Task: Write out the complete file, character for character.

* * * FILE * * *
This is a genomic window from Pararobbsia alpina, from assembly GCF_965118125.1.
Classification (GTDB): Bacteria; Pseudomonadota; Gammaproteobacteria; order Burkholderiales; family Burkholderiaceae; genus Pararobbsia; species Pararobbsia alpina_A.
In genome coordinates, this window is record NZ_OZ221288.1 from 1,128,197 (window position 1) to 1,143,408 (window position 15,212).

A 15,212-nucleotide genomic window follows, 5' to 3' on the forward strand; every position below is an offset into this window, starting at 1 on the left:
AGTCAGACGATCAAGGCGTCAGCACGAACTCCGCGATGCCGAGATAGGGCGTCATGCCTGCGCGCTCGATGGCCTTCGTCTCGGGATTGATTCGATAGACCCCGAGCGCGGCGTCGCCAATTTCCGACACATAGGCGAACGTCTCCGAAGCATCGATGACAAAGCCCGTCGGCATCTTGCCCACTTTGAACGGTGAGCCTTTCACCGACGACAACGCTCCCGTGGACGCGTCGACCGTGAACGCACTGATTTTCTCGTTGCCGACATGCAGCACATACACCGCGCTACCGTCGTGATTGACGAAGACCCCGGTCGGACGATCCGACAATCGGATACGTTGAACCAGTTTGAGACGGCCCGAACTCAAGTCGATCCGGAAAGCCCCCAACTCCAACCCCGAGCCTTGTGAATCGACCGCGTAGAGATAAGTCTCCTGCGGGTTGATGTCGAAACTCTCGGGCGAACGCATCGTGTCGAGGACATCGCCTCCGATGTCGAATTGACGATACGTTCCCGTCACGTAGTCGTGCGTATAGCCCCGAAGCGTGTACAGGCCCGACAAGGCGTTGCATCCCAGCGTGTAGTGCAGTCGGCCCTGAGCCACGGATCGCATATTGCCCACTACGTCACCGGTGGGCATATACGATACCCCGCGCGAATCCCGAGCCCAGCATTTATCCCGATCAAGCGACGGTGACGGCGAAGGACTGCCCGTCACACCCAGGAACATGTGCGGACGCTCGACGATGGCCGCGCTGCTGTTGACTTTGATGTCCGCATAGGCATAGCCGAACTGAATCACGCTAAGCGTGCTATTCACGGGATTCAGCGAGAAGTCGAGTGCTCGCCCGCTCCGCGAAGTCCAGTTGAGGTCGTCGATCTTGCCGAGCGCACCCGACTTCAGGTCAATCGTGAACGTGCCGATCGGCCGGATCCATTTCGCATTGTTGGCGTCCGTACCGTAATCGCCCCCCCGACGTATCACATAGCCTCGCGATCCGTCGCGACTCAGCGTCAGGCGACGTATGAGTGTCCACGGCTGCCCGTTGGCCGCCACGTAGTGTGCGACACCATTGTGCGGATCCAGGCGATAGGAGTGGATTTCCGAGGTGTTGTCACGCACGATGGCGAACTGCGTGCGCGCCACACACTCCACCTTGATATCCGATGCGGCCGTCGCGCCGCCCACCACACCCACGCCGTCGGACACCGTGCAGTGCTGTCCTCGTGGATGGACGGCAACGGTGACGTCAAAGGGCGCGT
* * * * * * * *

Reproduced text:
This is a genomic window from Pararobbsia alpina, from assembly GCF_965118125.1.
Classification (GTDB): Bacteria; Pseudomonadota; Gammaproteobacteria; order Burkholderiales; family Burkholderiaceae; genus Pararobbsia; species Pararobbsia alpina_A.
In genome coordinates, this window is record NZ_OZ221288.1 from 1,128,197 (window position 1) to 1,143,408 (window position 15,212).

A 15,212-nucleotide genomic window follows, 5' to 3' on the forward strand; every position below is an offset into this window, starting at 1 on the left:
AGTCAGACGATCAAGGCGTCAGCACGAACTCCGCGATGCCGAGATAGGGCGTCATGCCTGCGCGCTCGATGGCCTTCGTCTCGGGATTGATTCGATAGACCCCGAGCGCGGCGTCGCCAATTTCCGACACATAGGCGAACGTCTCCGAAGCATCGATGACAAAGCCCGTCGGCATCTTGCCCACTTTGAACGGTGAGCCTTTCACCGACGACAACGCTCCCGTGGACGCGTCGACCGTGAACGCACTGATTTTCTCGTTGCCGACATGCAGCACATACACCGCGCTACCGTCGTGATTGACGAAGACCCCGGTCGGACGATCCGACAATCGGATACGTTGAACCAGTTTGAGACGGCCCGAACTCAAGTCGATCCGGAAAGCCCCCAACTCCAACCCCGAGCCTTGTGAATCGACCGCGTAGAGATAAGTCTCCTGCGGGTTGATGTCGAAACTCTCGGGCGAACGCATCGTGTCGAGGACATCGCCTCCGATGTCGAATTGACGATACGTTCCCGTCACGTAGTCGTGCGTATAGCCCCGAAGCGTGTACAGGCCCGACAAGGCGTTGCATCCCAGCGTGTAGTGCAGTCGGCCCTGAGCCACGGATCGCATATTGCCCACTACGTCACCGGTGGGCATATACGATACCCCGCGCGAATCCCGAGCCCAGCATTTATCCCGATCAAGCGACGGTGACGGCGAAGGACTGCCCGTCACACCCAGGAACATGTGCGGACGCTCGACGATGGCCGCGCTGCTGTTGACTTTGATGTCCGCATAGGCATAGCCGAACTGAATCACGCTAAGCGTGCTATTCACGGGATTCAGCGAGAAGTCGAGTGCTCGCCCGCTCCGCGAAGTCCAGTTGAGGTCGTCGATCTTGCCGAGCGCACCCGACTTCAGGTCAATCGTGAACGTGCCGATCGGCCGGATCCATTTCGCATTGTTGGCGTCCGTACCGTAATCGCCCCCCCGACGTATCACATAGCCTCGCGATCCGTCGCGACTCAGCGTCAGGCGACGTATGAGTGTCCACGGCTGCCCGTTGGCCGCCACGTAGTGTGCGACACCATTGTGCGGATCCAGGCGATAGGAGTGGATTTCCGAGGTGTTGTCACGCACGATGGCGAACTGCGTGCGCGCCACACACTCCACCTTGATATCCGATGCGGCCGTCGCGCCGCCCACCACACCCACGCCGTCGGACACCGTGCAGTGCTGTCCTCGTGGATGGACGGCAACGGTGACGTCAAAGGGCGCGT